Who knows what about Beaujolais Nouveau? Have you tried it? Did you like it? Would you buy it? We’ve put together some facts about Beaujolais Nouveau:

Did you know:

  •  At the stroke of midnight on the third Thursday of every November, the new vintage of Beaujolais Nouveau is released.
  •  Beaujolais Nouveau, which is a young wine only 6 weeks old, comes from a region south of Burgundy in France. French culture practically dictates that the light-bodied and fruity wine must be finished by Christmastime and the French government has put regulations delaying the wine’s release until the third week in November.
  •  The region of Beaujolais is 34 miles long from north to south and 7 to 9 miles wide. There are nearly 4,000 grape growers who make their living in this picturesque region just north of France’s third largest city, Lyon.
  •  All the grapes in the Beaujolais region must be picked by hand. These are the only vineyards, along with Champagne, where hand harvesting is mandatory.
  •  Gamay is the only grape permitted for Beaujolais. While certain California wineries may label their wine “Gamay Beaujolais” this is not the same grape variety as what is grown in France, and is quite different in taste and growing habits.
  •  Beaujolais Nouveau owes its easy drinkability to a winemaking process called carbonic maceration—also called whole berry fermentation. This technique preserves the fresh, fruity quality of the wine, without extracting bitter tannins from the grape skins.
  •  Beaujolais Nouveau is meant to be drunk young-in average vintages it should be consumed by the following May after its release. However, in excellent vintages (such as 2000) the wine can live much longer and can be enjoyed until the next harvest rolls around.
  •  Serve Beaujolais Nouveau slightly cool, at about 55 degrees Fahrenheit / 12 degrees -the wine is more refreshing and its forward fruit more apparent than if you serve it at room temperature.
  •  Approximately 1/3 of the entire crop of the Beaujolais region is sold as Beaujolais Nouveau


There are approximately 120 festivals to honor the arrival of this enticing young wine in the Beaujolais region alone.

The biggest of which takes place in Beaujeu, the capital of the Beaujolais region. This little city springs to life during this weekend in November, hosting a massive party called Sarmentelles. The party gets its name from the French word for cuttings from the canes of grapevines called sarments, which are burned in the center of town just prior to the grand midnight unveiling.

 Then the huge barrels are opened too much fanfare and party-goers indulge in the new wine for the festival’s 3 day duration. Other areas in France also boisterously celebrate the arrival of the Beaujolais Nouveau. Lyon hosts the Beaujolympiades (Beaujolympics), marking the release of the wine with music and fireworks followed by 2 days of sampling.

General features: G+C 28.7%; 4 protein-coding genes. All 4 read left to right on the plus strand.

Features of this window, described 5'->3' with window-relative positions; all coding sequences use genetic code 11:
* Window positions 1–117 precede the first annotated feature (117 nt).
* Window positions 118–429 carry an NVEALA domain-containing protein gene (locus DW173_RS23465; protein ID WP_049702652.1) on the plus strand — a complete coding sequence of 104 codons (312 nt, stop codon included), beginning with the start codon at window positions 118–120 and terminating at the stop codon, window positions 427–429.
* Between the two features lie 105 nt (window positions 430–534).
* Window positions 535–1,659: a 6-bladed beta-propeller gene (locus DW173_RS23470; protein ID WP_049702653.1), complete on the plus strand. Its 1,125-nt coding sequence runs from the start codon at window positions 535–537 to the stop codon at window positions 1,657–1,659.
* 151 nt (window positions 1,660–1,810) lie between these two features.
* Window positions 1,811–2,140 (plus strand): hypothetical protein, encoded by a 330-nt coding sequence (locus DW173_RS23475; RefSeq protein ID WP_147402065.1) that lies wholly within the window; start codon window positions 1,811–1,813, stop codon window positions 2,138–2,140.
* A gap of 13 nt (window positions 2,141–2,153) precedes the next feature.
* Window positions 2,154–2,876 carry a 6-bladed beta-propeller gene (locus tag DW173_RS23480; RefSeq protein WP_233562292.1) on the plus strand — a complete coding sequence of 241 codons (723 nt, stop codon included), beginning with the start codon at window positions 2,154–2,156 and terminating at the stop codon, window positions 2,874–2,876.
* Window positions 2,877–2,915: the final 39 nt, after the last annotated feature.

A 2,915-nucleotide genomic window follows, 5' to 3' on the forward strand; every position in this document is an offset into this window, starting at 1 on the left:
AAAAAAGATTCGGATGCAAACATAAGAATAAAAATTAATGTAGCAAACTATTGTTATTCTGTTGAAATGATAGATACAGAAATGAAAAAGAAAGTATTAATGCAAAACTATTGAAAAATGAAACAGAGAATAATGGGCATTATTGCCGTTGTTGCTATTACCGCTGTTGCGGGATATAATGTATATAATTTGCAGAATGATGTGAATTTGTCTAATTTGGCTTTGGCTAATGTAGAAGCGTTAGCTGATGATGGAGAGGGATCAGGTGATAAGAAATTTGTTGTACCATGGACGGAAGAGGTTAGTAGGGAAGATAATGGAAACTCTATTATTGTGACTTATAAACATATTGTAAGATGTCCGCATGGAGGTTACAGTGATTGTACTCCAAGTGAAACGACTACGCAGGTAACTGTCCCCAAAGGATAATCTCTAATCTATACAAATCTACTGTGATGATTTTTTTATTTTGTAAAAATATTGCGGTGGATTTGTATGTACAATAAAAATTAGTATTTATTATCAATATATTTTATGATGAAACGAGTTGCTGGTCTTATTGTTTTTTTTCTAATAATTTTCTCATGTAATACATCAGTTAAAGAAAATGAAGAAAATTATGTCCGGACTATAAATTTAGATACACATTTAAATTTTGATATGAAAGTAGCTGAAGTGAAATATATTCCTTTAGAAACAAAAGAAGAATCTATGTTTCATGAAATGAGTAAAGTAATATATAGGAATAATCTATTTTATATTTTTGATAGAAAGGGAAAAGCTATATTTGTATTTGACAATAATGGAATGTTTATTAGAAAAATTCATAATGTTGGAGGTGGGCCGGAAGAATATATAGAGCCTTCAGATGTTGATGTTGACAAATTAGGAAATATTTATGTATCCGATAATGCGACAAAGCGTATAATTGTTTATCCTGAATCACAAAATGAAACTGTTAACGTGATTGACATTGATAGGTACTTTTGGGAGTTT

In Paris, restaurants and bistros host their Beaujolais Nouveau parties, staying open through the night and uncorking hundreds of bottles after midnight.

So come Thursday 17th, we at Karwigs will be raising a glass to this age long tradition, will you?


Dinner Party anyone?

I love Dinner Parties, be it in my home or my friends, I find there is nothing better than sitting down with good friends over a meal, a few bottles of wine and having a good old natter. Added to this is my love of cooking and experimenting with food – and as of yet I have not managed to kill anyone!

With the (dare I say it) recession rumbling along in the background, a lot of us are turning back to ‘The Dinner Party’. This got me thinking, so with the help of our resident rep / chef – Marcus we sat down and talked food, then added the matching wines. Nearly all of the ingredients were locally sourced and in season. These recipes and wines have all been tried and tested by me:

Starter: Crab cakes with apple and beetroot salsa. We would recommend the following wines:  White Burgundy, German Riesling or a Sparkling Wine

Main Course: Roast loin of lamb with a spicy rub. Lamb goes incredibly well with a red Bordeaux (Cabernet), Italian Piedmont or Rioja

Dessert: Berry shortbread cheesecake slice – my own personal favourite, served with a Vouvray or delicious Dessert Wines

In the style of Come Dine with Me, we’re introducing ‘Come Dine With Karwigs’! Have you a favourite recipe you’d like to share with us?

Why not send it in to me, I’ll post it here on our Blog, Twitter and our Facebook pages and the recipe that gets the most votes, wins a bottle of wine.

You must be over 18 to enter the competition and delivery is to Republic of Ireland addresses only

Because Life Is Too Short To Drink Boring Wine . . .

Karwig Wines are importers, wholesalers and retailers of selected and estate bottled wines from all over the world. Its all about the wine. We have one of the broadest selections of wine from quality Old World and New World producers.